The overarching goal of these projects is to develop a broader repertoire of data-driven tools tailored toward analyzing the kinds of longitudinal data typically available in the social and behavioral sciences.
Some of the tools/software codes developed by our group can be downloaded.
Some of our work involves the developments and adaptations of tools for fitting dynamic models, namely, longitudinal models designed to describe complex change processes. Very often, the targeted data are collected via online social media, handheld devices, and other technological devices over relatively long time spans (e.g., over weeks on an hourly or minute-by-minute basis). As such, the change processes may be nonlinear, multi-phase, imperfectly measured, and characterized by other data analytic challenges.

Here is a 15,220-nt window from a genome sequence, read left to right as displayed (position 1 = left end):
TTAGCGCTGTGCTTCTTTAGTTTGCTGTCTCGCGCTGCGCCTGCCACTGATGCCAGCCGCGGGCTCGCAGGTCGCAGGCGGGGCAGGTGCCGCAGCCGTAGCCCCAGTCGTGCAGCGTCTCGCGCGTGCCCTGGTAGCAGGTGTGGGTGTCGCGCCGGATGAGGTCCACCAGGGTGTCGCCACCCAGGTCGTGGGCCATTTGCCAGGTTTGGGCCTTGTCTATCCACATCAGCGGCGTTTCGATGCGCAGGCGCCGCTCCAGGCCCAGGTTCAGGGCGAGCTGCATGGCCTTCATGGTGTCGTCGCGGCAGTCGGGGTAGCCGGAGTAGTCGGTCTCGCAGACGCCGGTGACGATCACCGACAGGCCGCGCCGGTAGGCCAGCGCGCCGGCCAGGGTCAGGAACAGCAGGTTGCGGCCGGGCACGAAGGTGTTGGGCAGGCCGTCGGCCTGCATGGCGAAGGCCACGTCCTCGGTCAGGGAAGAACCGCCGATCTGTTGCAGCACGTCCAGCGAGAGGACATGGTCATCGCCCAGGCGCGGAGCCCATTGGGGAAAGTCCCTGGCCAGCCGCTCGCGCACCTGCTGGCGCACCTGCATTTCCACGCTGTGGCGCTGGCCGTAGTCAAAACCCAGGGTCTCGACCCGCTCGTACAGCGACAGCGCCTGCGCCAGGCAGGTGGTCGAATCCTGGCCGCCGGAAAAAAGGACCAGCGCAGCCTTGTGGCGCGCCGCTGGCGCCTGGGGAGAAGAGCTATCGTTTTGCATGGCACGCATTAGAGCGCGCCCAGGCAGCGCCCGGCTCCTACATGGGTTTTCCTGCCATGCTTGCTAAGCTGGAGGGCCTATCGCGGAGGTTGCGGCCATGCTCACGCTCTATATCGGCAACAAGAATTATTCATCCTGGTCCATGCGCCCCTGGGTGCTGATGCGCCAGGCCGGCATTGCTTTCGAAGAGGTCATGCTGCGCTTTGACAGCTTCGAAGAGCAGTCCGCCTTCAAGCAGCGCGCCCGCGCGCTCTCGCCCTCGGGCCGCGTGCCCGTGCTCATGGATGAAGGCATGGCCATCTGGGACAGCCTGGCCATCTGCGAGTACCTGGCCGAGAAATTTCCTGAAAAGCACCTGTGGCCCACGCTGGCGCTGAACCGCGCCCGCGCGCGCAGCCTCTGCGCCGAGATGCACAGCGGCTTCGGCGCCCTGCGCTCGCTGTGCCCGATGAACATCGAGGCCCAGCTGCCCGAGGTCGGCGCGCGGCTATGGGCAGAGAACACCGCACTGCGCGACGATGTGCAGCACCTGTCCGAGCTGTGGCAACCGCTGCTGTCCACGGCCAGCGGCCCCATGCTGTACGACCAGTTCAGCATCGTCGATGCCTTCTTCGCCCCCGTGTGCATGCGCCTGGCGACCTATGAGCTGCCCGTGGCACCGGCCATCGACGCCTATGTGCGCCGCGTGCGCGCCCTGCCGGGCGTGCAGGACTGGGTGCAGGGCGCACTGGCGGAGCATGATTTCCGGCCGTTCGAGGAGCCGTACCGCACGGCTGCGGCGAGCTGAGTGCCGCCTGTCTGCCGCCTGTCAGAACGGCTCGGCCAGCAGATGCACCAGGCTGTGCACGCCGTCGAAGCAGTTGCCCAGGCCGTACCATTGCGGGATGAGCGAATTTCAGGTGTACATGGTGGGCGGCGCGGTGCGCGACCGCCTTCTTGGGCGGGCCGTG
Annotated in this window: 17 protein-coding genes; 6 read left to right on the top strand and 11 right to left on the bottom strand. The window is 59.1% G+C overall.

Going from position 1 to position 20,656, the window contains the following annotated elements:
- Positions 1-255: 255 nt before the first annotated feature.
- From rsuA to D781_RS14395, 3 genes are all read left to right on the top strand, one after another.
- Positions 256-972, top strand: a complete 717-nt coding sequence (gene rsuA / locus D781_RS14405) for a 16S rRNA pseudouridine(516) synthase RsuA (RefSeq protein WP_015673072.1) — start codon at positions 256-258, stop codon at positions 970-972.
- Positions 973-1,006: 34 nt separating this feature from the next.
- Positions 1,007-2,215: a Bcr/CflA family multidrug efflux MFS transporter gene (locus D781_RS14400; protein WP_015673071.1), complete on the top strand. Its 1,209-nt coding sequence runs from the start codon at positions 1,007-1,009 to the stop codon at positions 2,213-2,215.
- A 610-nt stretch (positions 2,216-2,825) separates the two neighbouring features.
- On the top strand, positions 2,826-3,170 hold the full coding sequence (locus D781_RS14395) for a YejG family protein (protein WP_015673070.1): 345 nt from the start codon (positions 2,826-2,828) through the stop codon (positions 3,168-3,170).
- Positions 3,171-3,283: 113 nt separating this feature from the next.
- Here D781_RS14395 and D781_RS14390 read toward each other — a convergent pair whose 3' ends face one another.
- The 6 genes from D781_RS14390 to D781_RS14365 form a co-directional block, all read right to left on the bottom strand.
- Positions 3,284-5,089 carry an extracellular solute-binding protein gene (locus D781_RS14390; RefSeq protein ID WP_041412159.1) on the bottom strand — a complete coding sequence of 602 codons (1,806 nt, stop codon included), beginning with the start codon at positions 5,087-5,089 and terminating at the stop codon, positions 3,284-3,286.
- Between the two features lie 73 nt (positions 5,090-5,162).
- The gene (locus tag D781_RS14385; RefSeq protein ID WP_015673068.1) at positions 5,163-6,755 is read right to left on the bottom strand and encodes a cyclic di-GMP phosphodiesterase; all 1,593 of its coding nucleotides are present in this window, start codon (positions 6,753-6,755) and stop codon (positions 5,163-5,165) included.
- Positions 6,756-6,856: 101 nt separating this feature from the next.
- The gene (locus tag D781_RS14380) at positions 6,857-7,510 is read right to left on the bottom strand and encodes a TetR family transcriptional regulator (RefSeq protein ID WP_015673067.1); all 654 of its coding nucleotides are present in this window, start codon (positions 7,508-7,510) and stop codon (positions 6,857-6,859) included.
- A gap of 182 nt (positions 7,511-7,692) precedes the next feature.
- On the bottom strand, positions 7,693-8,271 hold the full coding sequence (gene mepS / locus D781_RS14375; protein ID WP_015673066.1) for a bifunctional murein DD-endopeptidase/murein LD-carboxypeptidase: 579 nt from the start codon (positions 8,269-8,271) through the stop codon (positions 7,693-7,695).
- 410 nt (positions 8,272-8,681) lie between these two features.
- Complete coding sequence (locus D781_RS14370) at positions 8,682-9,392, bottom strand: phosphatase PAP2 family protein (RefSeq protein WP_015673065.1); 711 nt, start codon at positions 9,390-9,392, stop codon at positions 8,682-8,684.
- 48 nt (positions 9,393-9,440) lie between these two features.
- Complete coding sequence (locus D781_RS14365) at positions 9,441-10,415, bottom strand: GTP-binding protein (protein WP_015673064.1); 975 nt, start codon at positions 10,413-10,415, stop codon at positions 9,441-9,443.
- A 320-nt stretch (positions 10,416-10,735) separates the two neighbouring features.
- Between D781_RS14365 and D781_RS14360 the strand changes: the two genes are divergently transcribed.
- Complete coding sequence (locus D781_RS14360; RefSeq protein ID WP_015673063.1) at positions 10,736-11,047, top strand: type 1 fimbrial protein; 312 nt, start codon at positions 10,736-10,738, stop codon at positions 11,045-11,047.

Some examples of models/approaches we have developed to handle some of these dynamic processes include: (1) models with time-varying parameters, such as cyclic processes with time-varying amplitude and multivariate latent processes whose strengths of association vary over time; (2) regime-switching models in which characteristics of the change process vary over time as dependent on unobservable but identifiable phases or regimes; (3) continuous-time dynamic models for use with data collected at irregularly spaced time intervals; (4) methods for handling outlier detection in dynamic models.
Some of our methodological interests are motivated in part by empirical data analytic problems. There has been an emerging consensus that more sophisticated dynamic modeling tools are needed to better capture the complexities of different change processes. Members of the lab have worked on novel applications of dynamic modeling techniques to represent affective processes, psychophysiological data, family dynamics, developmental changes and risk prevention.